Never on Sunday

One of the things that dramatic, if temporary, relaunches of living arrangements allow for is dramatic, if temporary, changes in habits.

For example, back in my regular everyday Canadian life, I’ve a longtime habit of working on Sundays. It’s not, to be honest, that there’s actually 6 days worth of work to day (although the quietness of Sunday working does allow for super-productive working, usually). It’s just that absent church, hockey or family, there’s not that much to do on a Sunday in Prince Edward Island, at least in the winter, and rather than face the endless drear, I seek solace in the arms of another.

In the grander scheme of things this isn’t a good thing, per se, and my more balanced European colleagues (okay, just Olle) have been known to point that out. But habits die hard.

At least until you relocate to Berlin.

I made a conscious choice not to opt for the 25 “24/7” access here at Betahaus in part to make it impossible to work over the weekend. And, of course, there’s much more to do in Berlin on the weekend, and much more of it has the potential of Maximum Fun, so this really wasn’t a hard decision to make. Oliver too has helped in this effort, insisting at every turn on the importance of “nobody feeling left out” if we don’t do things together as a family.

This Saturday’s version of “not going to work” went something like this:

  • 9:00 a.m. – Household slowly wakes up.
  • 10:00 a.m. – We all head downstairs to Kaffebar, the coffee shop under our house and over a few storefronts, for a languid breakfast of bread, cheese, fruit salad and coffee.
  • 11:15 a.m. – On the U-bahn (subway) we head north to Bernauer Straße where we join the throngs heading toward the Mauerpark Fleamarket (as I described it in an email to G., “think of the 70-mile coastal yard sale crammed into Hillsborough Square in Charlottetown”).
  • 12:30 p.m. – Abandoning the idea of a family-wide amble given the crowds and different amble-pacing, Oliver and I head off to the distant multi-coloured playground while Catherine continues on. The playground proves formidable, both for the physical feats required to climb up it, and for the swarms of kids “in the way” (as Oliver describes them).
  • 12:45 p.m. – Catherine’s had enough of the crowds; Oliver’s had enough of the other kids fighting for playground supremacy, so we rendezvous and Catherine and Oliver share a fresh waffle with Nutella.
  • 1:00 p.m. – Walk around the corner to Bonanza Coffee for more (very good) coffee.
  • 1:15 p.m. – Wander about the neighbourhood. Break into temporary argument about “wandering without a purpose in mind” (I am the purposeless wanderer, Catherine is not; I probably didn’t need to tell you that).
  • 1:30 p.m. – Argument still simmering, we head to the U-bahn again (thankful for the “day tickets” we purchased, which means we don’t have to worry about finding change for the ticket machines every time we want to move). Our (purposeful) destination is Café Garbáty in nearby Pankow which I’ve come to believe, thanks to Google Translate and Zitty, is having a special family afternoon with cake, sausages and family fun.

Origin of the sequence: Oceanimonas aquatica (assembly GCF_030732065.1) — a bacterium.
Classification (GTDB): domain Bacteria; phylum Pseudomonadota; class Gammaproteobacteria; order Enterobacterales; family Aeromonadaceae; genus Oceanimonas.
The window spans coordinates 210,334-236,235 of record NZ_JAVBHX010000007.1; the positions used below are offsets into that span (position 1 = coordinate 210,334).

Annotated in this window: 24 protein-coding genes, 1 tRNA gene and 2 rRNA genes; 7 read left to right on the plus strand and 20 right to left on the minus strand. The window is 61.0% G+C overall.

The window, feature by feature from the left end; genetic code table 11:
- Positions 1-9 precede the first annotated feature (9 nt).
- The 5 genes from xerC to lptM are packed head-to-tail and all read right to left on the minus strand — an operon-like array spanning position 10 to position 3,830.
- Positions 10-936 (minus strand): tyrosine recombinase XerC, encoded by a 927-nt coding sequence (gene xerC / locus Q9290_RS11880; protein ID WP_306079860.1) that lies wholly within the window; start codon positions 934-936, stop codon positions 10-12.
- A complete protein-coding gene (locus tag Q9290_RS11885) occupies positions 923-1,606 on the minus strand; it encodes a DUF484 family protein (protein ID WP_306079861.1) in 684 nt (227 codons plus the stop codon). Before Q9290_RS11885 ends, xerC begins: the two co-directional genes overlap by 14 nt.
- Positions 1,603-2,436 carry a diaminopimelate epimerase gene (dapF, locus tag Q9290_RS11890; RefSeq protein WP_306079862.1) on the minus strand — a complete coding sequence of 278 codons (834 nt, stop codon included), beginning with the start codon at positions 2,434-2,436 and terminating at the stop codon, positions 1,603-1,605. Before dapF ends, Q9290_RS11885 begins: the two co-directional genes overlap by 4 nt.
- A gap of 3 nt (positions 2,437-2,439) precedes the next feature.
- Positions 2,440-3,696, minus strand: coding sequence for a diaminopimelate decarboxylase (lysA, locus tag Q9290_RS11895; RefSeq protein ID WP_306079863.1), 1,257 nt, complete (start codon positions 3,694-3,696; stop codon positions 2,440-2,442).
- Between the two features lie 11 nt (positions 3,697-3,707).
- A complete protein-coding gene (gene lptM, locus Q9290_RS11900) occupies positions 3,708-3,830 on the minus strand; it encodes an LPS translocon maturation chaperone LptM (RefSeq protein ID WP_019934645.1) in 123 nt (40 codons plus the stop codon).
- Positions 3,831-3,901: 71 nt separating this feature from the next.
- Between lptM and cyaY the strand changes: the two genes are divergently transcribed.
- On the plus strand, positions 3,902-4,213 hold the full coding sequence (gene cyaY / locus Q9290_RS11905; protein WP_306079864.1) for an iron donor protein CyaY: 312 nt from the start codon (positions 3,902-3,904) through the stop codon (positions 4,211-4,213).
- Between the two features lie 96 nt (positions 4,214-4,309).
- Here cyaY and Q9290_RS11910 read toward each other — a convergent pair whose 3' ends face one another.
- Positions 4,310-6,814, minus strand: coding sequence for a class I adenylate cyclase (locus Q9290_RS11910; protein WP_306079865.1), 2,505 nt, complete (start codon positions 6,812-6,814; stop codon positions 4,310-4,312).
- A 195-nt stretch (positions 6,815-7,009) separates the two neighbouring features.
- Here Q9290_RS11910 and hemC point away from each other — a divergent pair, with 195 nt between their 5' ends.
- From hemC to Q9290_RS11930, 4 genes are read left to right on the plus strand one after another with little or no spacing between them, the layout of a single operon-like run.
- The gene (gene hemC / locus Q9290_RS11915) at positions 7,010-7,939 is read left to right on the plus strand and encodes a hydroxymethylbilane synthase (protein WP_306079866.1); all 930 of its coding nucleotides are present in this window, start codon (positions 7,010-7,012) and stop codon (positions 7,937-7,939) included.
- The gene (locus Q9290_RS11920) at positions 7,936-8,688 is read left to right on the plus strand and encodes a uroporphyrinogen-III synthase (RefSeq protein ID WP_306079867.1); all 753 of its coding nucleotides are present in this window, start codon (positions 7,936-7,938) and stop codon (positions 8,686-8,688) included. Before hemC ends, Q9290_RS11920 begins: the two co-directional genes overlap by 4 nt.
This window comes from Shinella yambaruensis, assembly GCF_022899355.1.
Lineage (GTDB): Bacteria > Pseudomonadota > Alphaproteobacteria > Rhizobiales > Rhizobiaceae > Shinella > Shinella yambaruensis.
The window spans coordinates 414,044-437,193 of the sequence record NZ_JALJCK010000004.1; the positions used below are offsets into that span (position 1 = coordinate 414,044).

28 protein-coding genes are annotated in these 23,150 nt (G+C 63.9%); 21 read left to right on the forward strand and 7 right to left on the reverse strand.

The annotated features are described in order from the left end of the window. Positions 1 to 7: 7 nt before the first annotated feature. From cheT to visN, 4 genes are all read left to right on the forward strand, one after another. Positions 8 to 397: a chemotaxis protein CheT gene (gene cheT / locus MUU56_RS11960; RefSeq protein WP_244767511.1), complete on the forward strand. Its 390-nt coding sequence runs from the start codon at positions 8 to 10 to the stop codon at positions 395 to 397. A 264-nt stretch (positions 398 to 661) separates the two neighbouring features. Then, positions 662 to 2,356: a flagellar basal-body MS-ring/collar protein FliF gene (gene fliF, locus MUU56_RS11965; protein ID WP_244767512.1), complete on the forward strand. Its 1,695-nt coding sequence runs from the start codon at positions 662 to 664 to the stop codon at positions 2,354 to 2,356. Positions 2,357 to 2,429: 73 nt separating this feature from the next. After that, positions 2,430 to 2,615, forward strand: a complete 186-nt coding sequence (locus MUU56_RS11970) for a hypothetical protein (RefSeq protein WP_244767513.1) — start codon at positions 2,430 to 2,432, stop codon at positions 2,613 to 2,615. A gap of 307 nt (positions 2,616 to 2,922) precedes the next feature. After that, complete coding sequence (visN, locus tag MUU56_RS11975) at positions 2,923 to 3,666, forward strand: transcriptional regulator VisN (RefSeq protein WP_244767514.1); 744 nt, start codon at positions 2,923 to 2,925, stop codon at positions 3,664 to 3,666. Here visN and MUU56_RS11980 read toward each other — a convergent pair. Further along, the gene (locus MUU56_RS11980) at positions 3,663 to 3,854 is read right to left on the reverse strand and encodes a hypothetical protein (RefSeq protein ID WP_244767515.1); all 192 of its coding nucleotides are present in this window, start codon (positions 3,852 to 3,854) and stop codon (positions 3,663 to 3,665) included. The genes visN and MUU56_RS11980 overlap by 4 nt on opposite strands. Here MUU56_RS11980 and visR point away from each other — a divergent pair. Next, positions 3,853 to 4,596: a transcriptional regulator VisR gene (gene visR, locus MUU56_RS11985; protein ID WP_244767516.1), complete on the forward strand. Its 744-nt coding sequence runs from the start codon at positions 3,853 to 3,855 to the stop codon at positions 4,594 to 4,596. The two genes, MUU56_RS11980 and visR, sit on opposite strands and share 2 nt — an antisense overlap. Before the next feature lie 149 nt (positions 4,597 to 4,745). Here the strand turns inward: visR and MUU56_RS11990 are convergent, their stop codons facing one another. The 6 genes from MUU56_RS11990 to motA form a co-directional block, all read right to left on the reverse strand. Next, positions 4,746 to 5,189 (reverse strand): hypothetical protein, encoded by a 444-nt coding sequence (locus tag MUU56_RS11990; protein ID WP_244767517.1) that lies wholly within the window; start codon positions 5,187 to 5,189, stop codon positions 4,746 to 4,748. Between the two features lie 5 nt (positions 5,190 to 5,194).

• 2:00 p.m. – Argument waning: arriving early we head to nearby playground and Catherine and I watch Oliver make himself completely and utterly dizzy (to say nothing of filled to the gills with sand) figuring out how to make the spinning-around playground equipment spin around. Our experience of Berlin playgrounds to date is that they are way, way more fun than stock Canadian ones.
  • 2:30 p.m. – Head to Café Garbáty. Not sure what to expect. We are greeted at the door (of an otherwise empty bar) by very friendly owners and ushered into the back garden where we are offered drinks and provided with crayons, markers and paper for colouring fun.
  • 2:45 p.m. – Challenging conversation with one of the owners, an older woman who speaks very little English to match our very little German. We both appear to be under the impression that if we speak with conviction in our native language the other will somehow figure it out. This is not true.
  • 3:00 p.m. – After 30 minutes of colouring fun, still no other kids in evidence. Wind is picking up and rain is threatening so we head inside.
  • 3:10 p.m. – Cake is brought to our table; wonderful, fresh cherry cake. And hot tea. And more colouring materials. Another family arrives! Other family turns out to be half English and half German and their two kids, younger than Oliver, bring a much-needed “family fun” element to the family fun day.
  • 3:30 p.m. – Velcro darts. Play with balloons. Conversation about kid-friendly places in Berlin, contrast between Canadian and American border guards (was there ever a more useful conversational fallback than that one?).
  • 4:30 p.m. – After more colouring, distribution of gummy bears, and a full album’s worth of Joni Mitchell on the stereo, and with still we two families holding up the “family” part of the equation, we think about heading off, but then there is word that the barbeque is on and steaks and sausages will soon be on offer.
  • 5:00 p.m. – Steaks and sausages; very good. More balloon fun.
  • 5:30 p.m. – Finally ready to head off; Catherine goes over to the bar to settle up: total bill for everything, for all three of us, comes to €10, which seems like the family fun deal of the century to us. We say our good-byes to everyone and head off.

Part Two of the “old habits die less hard” continued this morning when Oliver and I headed off to do the laundry together; but that’s another story.


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